Condottiere wrote: ↑
Sun Mar 22, 2020 9:54 am
Risk tends to work on statistics, which is where commercial departs from military.
Routine voyages don't have anything catastrophic happening to them, and if it does, it's usually calculated in on how preventative measures are executed in terms of cost effectiveness, as well the cost of consequences, when it does happen. It's the reason corporations are more willing to pay fines, than letting individual executives face actual incarceration, so that future decision makers understand that there are no consequences to themselves for acting for the maximum benefit of the corporation, outside of some sacrificial lower rung lambs.
In one of the Disasters At Sea episodes, the owners of the ship that sank did indeed try to throw the crew, both the dead and survivors , under the bus by blaming them for failing to do proper maintenance. Luckily, one of the survivors had kept documentation in his home office. The documents nailed the butts of the corporation's executives for the failures, of course the same documents showed that the USCG also hand failed to follow their own rules and regulations.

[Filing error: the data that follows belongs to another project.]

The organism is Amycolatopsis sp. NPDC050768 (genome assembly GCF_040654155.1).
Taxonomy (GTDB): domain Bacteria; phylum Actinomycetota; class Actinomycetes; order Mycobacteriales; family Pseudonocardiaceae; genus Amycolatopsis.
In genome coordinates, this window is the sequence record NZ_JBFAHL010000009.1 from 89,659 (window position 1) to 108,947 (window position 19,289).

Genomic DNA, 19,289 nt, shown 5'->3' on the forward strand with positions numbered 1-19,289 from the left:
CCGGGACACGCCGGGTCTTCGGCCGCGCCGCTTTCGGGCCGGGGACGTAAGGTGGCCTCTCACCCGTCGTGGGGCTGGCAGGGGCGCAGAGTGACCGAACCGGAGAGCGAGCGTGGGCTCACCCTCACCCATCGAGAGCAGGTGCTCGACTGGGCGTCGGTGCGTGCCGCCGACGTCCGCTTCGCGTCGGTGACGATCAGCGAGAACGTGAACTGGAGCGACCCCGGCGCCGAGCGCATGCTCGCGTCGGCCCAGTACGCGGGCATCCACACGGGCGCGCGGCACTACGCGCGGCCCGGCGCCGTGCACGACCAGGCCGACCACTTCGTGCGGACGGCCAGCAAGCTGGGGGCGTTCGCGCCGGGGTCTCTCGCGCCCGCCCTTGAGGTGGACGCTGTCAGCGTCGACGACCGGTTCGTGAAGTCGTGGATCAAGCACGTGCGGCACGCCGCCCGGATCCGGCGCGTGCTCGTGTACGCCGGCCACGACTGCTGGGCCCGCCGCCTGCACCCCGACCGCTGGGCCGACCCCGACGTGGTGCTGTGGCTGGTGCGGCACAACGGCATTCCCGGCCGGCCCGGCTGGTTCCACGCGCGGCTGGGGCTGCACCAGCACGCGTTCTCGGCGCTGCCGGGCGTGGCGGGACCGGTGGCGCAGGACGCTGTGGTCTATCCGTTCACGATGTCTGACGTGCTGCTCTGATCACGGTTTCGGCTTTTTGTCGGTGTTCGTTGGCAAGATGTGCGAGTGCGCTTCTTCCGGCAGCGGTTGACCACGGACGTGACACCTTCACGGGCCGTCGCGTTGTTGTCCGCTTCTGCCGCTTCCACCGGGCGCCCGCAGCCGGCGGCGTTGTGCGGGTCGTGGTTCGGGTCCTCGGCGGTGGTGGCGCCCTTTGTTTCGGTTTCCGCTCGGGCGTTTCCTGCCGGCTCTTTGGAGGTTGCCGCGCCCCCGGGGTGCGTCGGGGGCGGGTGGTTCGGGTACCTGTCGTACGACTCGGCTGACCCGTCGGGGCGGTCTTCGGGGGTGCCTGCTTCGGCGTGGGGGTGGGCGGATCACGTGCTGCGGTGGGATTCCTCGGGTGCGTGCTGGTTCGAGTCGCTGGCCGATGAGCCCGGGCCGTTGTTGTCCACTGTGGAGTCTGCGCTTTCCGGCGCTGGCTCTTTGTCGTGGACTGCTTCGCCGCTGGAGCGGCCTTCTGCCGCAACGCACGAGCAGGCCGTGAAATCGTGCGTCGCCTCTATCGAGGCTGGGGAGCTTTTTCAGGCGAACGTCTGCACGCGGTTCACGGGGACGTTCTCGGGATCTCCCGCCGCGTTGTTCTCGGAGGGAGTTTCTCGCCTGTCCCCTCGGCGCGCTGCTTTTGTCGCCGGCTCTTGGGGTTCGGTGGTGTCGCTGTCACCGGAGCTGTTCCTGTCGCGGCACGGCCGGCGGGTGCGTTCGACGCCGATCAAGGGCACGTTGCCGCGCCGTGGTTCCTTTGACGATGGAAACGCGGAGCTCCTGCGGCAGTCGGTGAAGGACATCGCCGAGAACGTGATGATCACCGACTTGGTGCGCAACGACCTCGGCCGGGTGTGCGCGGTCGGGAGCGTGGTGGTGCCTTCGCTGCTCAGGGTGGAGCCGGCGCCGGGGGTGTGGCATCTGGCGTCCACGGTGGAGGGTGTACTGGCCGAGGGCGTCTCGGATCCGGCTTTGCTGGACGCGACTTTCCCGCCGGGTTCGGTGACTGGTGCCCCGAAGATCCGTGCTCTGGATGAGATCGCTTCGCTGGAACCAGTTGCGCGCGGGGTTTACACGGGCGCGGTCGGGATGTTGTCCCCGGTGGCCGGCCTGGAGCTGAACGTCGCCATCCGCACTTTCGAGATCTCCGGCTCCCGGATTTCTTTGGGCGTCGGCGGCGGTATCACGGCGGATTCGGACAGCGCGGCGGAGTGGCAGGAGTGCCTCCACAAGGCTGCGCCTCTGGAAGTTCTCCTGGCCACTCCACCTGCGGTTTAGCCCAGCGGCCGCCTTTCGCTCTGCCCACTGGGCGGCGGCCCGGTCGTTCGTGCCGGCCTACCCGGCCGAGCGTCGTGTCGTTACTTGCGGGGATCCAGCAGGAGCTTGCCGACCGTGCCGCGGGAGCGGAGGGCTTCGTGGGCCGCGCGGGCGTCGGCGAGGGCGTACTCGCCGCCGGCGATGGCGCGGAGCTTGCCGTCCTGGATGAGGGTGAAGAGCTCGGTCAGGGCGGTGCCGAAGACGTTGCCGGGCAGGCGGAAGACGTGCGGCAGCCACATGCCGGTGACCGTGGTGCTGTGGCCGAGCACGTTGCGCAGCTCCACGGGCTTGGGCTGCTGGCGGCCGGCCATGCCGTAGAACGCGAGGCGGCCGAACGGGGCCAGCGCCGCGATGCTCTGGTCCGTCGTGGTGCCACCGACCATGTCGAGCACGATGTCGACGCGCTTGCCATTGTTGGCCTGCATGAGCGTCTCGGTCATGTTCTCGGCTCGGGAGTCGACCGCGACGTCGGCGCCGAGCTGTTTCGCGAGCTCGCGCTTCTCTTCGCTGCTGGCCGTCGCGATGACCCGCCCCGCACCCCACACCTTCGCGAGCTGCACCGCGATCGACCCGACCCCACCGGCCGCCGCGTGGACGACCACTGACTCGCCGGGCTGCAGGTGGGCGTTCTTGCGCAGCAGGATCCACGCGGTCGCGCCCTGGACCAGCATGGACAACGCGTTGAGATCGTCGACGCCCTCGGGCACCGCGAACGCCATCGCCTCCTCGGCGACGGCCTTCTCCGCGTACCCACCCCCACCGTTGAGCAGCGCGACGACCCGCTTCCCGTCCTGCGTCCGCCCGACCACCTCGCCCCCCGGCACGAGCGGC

The military knows that during hostilities, the enemy will actively attempt to incapacitate ship systems, so keeping them online during hostilities as long as possible is a high priority.
Keeping a ship fully operational goes far beyond hostilities, the military likes to keep the ships in active service for as long as possible because of the cost to build them. In that aspect the military in my opinion has some corporate traits.